class Post extends Model{ public function user() { return $this->belongsTo(User::class)->withDefault( MissingUser::make(['id' => $this->user_id])->toArray() ); }As you can see we are adding an id property to the MissingUser model with the user_id set in the Post model.

At this point you should visit the /posts URL and see “Posted by: missing name” in the posts that belong to the deleted user, but the application is still working as expected.

The only problem right now is that if you follow the link to the see the user information the application will respond with a 404, we don’t want that, we want to know the user is missing but we don’t want exceptional behavior, so let’s modify our UserController to return a MissingUser instead of a 404.

class UserController extends Controller{ public function show(int $id) { return view('users.

show')->with('user', User::find($id) ??.MissingUser::make()); }}You can even create a helper method in the User class, so you don’t have to check if find returns null every single time.

class User extends Authenticatable{ public static function findOrMissing($id) { return self::find($id) ??.MissingUser::make(); }}And change the call in the controllerclass UserController extends Controller{ public function show(int $id) { return view('users.

show')->with('user', User::findOrMissing($id)); }}Now our application is fully functional without the need of deleting our records in cascade, or using a lot of guard clauses to verify the existence of an object, pretty neat!Final thoughtsLaravel encourages developers to use null objects in models via the $attributes property as well as in relationships via the withDefault method, what I made here is just use a more traditional approach by defining a new class, but you can implement the same behavior without defining a custom class, I personally prefer to be as explicit as possible, but I could rewrite the whole article without the need for a custom class.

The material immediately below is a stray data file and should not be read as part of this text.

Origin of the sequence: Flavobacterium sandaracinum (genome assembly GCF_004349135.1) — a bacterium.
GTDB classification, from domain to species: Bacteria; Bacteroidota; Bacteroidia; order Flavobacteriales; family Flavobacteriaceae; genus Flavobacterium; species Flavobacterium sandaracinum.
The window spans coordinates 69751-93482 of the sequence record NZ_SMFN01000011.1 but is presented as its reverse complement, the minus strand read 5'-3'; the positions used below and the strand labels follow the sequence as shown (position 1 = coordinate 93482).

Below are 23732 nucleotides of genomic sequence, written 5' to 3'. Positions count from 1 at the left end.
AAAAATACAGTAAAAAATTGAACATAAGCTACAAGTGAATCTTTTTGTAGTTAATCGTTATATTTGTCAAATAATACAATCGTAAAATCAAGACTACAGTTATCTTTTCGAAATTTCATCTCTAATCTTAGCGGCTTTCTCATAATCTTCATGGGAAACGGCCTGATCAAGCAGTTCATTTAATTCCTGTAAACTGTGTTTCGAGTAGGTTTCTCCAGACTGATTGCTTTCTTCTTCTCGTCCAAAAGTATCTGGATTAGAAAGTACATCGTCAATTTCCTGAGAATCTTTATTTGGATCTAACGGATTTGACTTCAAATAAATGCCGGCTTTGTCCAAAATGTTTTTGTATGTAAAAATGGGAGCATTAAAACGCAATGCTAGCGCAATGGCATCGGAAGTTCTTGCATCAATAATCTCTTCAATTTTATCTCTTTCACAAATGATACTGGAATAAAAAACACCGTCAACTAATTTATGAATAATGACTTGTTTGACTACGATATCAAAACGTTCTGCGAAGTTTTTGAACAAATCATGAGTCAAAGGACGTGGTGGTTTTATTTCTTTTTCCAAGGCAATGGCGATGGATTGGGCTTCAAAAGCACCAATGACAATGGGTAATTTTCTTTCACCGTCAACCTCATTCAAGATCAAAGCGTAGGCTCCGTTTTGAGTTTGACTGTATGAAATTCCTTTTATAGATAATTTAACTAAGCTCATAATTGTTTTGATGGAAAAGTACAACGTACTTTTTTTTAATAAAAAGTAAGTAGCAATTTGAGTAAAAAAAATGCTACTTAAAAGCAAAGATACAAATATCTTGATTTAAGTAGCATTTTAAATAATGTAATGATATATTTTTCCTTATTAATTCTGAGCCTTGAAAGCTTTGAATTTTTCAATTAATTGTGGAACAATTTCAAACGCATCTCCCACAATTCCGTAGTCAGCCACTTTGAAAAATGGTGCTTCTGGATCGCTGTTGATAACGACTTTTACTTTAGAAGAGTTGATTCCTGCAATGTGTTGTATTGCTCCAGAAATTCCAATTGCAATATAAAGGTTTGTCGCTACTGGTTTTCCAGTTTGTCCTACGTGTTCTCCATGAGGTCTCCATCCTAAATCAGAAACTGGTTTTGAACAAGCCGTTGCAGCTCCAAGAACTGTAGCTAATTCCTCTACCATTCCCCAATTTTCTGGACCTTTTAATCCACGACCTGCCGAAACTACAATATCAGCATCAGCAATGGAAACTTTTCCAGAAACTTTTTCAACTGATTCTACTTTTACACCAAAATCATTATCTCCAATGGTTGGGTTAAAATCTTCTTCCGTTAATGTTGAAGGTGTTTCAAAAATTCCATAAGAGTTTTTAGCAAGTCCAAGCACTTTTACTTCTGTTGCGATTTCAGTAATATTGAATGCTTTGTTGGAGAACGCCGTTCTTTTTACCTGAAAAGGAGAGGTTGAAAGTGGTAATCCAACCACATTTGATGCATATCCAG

Post-creditsAs always the application built in here is just for demonstration purposes, in a real application many things should be done differently.

Also I’m not suggesting you should keep child rows without a parent in your database just to keep the application working as expected 100% of the time, as I said before this is just a demo, you should decide by yourself when to use this technique in your projects, I personally find myself using it frequently.

If you want to learn more about this and other techniques I strongly recommend the book Refactoring Improving the Design of Existing Code by Martin Fowler, who by the way launched the second edition of the book some months ago, now with the code samples written in Javascript.

This pattern is also referenced in the book Patterns of Enterprise Application Architecture by the same author.

I’m unfamiliar with the book, so I can’t tell the way the pattern is approached on it.

I would love to read your thoughts about the article, don’t hesitate to ping me on Twitter if you want to add something, discuss the article, or even say hi.

You can find the demo application on Github, just in case you’re curious about it.

I hope you have found this article useful.

Thanks for staying this long!Originally posted on devalmonte.